Multiple Sclerosis (MS) is a chronic, disabling neurologic disease that has its onset in young adulthood. While the knowledge about underlying pathogenesis of MS has improved significantly over the last few decades, the exact cause still eludes us. Despite the availability of several United States Food and Drug Administration-approved disease-modifying therapies (DMT) for MS in the last two decades, the disease remains disabling for many. DMT use is limited by its partial effectiveness, significant side effects in many cases, and high cost that leads people with MS (PwMS) to look for alternative management options. Dietary intervention as a possible mode to help MS seems very appealing to PwMS; however, scientific data supporting this notion remains sparse. New information on the role of various non-MS health factors, especially vascular disease risk factors such as hypertension, hyperlipidemia, salt intake, and obesity, that may play a role in MS pathogenesis appears very intriguing as it may partly explain the heterogeneity seen in MS activity and disability. This review will highlight the emerging information on various dietary approaches that may affect MS and their possible underlying mechanism.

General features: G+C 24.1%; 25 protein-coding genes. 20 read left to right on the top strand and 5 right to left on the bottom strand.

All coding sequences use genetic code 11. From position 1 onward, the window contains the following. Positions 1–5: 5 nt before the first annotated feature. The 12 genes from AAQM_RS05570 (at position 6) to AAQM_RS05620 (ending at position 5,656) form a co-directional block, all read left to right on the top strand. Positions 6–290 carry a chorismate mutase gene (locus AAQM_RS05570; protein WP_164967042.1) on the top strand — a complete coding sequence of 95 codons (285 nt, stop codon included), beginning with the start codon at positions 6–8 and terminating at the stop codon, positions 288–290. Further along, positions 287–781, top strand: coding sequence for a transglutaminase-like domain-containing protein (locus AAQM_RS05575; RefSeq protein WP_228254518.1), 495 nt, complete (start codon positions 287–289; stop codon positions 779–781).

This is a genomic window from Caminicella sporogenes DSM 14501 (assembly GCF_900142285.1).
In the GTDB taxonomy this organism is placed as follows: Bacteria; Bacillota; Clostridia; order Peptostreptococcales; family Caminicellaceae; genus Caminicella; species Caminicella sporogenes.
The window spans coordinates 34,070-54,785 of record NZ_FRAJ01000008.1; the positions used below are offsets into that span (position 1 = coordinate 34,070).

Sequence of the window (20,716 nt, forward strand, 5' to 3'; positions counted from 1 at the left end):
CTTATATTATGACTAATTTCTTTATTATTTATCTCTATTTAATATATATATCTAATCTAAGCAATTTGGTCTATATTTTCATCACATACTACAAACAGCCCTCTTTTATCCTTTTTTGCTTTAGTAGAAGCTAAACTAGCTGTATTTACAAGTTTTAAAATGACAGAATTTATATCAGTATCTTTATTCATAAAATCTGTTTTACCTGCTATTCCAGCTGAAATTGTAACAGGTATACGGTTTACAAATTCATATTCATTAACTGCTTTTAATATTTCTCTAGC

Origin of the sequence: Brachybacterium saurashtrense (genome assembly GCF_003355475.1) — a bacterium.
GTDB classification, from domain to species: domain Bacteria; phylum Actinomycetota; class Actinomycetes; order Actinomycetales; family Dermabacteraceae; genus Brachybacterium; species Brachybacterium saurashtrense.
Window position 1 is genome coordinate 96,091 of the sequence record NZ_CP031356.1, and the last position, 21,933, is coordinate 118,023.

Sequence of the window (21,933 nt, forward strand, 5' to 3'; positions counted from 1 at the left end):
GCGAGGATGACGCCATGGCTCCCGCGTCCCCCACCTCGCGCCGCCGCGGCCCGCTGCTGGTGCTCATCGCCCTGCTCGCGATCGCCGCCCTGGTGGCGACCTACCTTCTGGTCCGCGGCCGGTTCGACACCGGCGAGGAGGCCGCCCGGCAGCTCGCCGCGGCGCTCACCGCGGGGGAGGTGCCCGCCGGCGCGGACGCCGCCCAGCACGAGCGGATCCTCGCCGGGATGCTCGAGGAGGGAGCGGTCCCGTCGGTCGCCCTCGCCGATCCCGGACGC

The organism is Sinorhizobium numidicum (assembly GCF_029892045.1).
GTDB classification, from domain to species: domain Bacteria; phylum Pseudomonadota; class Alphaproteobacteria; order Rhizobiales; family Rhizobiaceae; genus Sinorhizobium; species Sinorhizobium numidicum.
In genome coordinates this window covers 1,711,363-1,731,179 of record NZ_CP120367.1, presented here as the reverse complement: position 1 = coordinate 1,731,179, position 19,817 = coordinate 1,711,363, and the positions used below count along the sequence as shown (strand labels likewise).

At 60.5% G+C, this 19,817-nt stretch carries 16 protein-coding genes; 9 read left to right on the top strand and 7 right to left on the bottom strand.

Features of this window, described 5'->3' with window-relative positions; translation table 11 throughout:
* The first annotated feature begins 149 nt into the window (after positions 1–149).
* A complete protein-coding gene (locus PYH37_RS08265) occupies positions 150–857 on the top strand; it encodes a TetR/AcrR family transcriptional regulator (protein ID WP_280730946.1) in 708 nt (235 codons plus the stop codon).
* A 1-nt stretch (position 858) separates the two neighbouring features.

- MS pathogenesis
- Multiple sclerosis
- Vascular disease risk factors
ASJC Scopus subject areas
- Clinical Neurology